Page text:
Intel’s profits rise, but chip maker faces data centre woes

15 Jan 2016

Intel’s long, hard fight against a slump in microchip sales looks like it’s no longer its investors’ primary concern, with its data centre operations the new drag on operations, it seems.

The world’s largest chip maker, Intel’s fortunes in recent years have been hit by global PC sales, which, amid the dawn of mobile, have retracted. Though that’s not to say it’s all doom and gloom, though, with Intel’s might represented across many areas, and the previous quarter’s revenue growth of 8pc was hardly shabby.

Yesterday’s quarterly results, seemed to spark some positivity with regards chip making, but data centre concerns saw the company’s share price fall by as much as 5pc.

That’s because predictions of $4.43bn in data centre revenues were missed by a fair bit, Intel raking in rather less at $4.3bn.

Intel’s business, although relatively diverse, is still predominantly reliant on PC sales, which, as Gartner reported earlier this week, are in continual decline, with only Apple bucking the trend.

However, PCs could make a comeback. Gartner has predicted that, in 2016, as more Windows 10 migration takes place, the decline of PCs will slow to 1pc, with the potential for a soft recovery later in the year.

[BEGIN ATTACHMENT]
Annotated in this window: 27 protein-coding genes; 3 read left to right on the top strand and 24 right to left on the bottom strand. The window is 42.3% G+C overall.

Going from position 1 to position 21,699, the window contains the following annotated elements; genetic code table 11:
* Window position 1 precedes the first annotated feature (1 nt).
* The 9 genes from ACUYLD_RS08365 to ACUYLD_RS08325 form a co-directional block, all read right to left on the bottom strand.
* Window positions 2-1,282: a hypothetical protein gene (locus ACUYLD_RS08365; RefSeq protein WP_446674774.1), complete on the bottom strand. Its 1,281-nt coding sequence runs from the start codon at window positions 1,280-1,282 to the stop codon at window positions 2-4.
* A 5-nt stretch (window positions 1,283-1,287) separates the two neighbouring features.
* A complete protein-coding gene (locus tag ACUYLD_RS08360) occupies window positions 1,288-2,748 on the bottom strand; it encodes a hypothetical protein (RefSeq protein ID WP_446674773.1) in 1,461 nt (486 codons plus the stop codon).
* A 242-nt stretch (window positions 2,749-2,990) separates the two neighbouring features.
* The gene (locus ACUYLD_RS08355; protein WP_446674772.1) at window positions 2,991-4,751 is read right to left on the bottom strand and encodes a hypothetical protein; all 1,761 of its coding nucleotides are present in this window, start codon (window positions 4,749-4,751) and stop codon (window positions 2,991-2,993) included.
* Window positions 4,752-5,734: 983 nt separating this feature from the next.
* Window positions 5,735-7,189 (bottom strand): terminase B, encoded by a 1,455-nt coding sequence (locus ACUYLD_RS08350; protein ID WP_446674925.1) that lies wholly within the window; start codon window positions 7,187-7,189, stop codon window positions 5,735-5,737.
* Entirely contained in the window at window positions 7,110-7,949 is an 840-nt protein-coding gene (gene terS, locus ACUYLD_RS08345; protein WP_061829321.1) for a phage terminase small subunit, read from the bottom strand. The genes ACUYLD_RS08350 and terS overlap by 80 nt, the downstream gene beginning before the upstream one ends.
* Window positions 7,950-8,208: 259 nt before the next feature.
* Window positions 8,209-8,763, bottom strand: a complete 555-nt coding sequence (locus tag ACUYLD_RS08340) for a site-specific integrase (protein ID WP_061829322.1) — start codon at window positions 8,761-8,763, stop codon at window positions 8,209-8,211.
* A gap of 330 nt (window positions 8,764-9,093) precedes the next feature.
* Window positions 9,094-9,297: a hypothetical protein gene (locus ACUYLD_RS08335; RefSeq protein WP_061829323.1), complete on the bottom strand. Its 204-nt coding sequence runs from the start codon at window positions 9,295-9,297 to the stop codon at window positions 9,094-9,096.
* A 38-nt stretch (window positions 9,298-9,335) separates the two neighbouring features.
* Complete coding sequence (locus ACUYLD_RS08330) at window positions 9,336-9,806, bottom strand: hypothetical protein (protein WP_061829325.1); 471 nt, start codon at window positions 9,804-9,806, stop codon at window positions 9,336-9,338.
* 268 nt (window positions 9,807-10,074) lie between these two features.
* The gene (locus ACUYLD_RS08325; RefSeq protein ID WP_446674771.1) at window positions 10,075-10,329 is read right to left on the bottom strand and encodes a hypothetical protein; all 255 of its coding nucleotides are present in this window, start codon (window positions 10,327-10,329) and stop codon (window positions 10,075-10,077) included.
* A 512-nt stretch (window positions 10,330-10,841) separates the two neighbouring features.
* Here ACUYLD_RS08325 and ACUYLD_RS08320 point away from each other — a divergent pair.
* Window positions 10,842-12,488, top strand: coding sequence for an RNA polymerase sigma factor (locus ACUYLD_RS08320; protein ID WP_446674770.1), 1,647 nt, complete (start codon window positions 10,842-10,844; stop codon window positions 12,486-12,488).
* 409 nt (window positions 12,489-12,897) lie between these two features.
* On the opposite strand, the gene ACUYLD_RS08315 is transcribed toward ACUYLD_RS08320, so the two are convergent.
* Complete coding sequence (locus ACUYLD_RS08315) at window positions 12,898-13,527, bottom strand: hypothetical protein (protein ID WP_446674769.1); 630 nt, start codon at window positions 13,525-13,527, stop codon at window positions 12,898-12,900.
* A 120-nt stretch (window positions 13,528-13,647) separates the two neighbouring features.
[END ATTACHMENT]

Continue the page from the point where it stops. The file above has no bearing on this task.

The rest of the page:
Intel is also looking to pioneer new technologies, with IoT just one area it is pouring resources into.

“Our results for the fourth quarter marked a strong finish to the year and were consistent with expectations,” said Brian Krzanich, Intel CEO.

“Our 2015 results demonstrate that Intel is evolving and our strategy is working. This year, we’ll continue to drive growth by powering the infrastructure for an increasingly smart and connected world.”

Intel’s overall revenue growth halved on the previous quarter to just 4pc, with the results following Intel’s decision to cut its own forecast back in October on the back of weak macroeconomic growth for its customers.

Q4 profits were €3.3bn and the full year results were:

  • Client computing – $32.2bn, down 8pc on 2014
  • Data centre – $16bn, up 11pc from 2014
  • IoT – $2.3bn, up 7pc on 2014
  • Software and services operating segments – $2.2bn, down 2pc on 2014
  • Non-volatile memory solution group – up 21pc on 2014

Intel HQ image via Dragan Jovanovic/Shutterstock

Gordon Hunt was a journalist with Silicon Republic